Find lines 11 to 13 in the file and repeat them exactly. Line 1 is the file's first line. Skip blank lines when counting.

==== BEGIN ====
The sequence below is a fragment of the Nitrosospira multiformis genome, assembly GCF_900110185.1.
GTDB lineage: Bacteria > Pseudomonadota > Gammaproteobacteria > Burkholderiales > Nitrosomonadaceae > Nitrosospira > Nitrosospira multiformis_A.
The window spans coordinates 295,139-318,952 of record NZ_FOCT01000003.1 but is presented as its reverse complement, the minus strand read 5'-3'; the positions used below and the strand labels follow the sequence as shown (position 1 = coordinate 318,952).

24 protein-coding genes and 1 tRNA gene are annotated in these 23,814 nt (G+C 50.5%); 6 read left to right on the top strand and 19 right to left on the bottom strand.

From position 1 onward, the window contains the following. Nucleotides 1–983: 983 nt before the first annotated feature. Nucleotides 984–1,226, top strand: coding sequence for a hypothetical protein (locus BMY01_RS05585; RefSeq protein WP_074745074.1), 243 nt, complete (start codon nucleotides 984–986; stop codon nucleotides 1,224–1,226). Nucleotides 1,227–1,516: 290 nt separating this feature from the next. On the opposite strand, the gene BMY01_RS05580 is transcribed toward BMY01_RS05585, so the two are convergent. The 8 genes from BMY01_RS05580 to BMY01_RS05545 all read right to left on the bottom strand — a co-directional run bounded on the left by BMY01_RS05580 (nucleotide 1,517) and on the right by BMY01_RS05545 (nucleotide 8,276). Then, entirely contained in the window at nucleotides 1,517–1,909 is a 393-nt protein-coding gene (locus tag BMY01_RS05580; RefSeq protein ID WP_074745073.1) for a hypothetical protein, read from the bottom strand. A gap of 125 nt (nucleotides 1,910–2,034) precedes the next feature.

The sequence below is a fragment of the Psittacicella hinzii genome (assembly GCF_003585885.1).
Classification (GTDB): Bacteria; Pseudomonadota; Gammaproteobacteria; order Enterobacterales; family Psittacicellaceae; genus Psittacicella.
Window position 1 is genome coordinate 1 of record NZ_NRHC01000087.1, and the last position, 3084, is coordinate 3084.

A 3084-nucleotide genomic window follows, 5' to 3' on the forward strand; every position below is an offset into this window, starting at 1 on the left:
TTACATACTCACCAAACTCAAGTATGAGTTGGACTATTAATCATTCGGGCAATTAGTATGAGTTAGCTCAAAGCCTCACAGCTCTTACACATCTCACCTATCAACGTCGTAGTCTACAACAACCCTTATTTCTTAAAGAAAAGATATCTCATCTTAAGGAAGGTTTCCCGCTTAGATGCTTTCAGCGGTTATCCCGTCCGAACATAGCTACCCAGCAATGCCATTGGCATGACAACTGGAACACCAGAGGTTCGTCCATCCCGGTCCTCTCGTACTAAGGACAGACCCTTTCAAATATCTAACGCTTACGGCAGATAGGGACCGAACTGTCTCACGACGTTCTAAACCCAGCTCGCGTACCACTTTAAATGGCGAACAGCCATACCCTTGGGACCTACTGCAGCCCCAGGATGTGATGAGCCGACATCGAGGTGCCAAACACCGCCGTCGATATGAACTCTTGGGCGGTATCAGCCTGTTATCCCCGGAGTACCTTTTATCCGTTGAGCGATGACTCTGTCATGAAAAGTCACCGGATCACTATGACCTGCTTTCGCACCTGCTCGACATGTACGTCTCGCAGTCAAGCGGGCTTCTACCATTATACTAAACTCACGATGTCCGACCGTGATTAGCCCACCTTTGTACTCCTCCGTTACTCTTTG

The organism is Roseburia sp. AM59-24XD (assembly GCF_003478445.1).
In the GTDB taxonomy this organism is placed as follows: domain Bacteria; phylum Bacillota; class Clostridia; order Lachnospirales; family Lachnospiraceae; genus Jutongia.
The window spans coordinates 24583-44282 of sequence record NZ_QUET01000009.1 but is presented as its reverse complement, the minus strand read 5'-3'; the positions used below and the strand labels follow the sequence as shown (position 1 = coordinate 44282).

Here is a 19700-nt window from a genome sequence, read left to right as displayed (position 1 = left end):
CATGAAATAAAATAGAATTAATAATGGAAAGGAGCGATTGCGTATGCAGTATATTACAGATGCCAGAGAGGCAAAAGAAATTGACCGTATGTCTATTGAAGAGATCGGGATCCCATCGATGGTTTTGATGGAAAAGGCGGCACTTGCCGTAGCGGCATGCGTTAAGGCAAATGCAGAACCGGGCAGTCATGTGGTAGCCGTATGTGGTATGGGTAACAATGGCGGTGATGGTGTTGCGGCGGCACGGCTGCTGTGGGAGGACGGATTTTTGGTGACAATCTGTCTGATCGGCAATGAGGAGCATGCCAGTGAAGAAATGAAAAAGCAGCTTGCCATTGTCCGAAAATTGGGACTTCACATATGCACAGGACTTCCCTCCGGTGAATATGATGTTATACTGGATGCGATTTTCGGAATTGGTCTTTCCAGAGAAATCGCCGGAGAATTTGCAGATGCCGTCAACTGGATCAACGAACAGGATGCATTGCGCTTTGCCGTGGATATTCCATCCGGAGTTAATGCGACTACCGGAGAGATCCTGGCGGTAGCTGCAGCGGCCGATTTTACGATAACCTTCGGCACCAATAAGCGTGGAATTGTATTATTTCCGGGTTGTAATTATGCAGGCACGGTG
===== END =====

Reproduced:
The organism is Roseburia sp. AM59-24XD (assembly GCF_003478445.1).
In the GTDB taxonomy this organism is placed as follows: domain Bacteria; phylum Bacillota; class Clostridia; order Lachnospirales; family Lachnospiraceae; genus Jutongia.
The window spans coordinates 24583-44282 of sequence record NZ_QUET01000009.1 but is presented as its reverse complement, the minus strand read 5'-3'; the positions used below and the strand labels follow the sequence as shown (position 1 = coordinate 44282).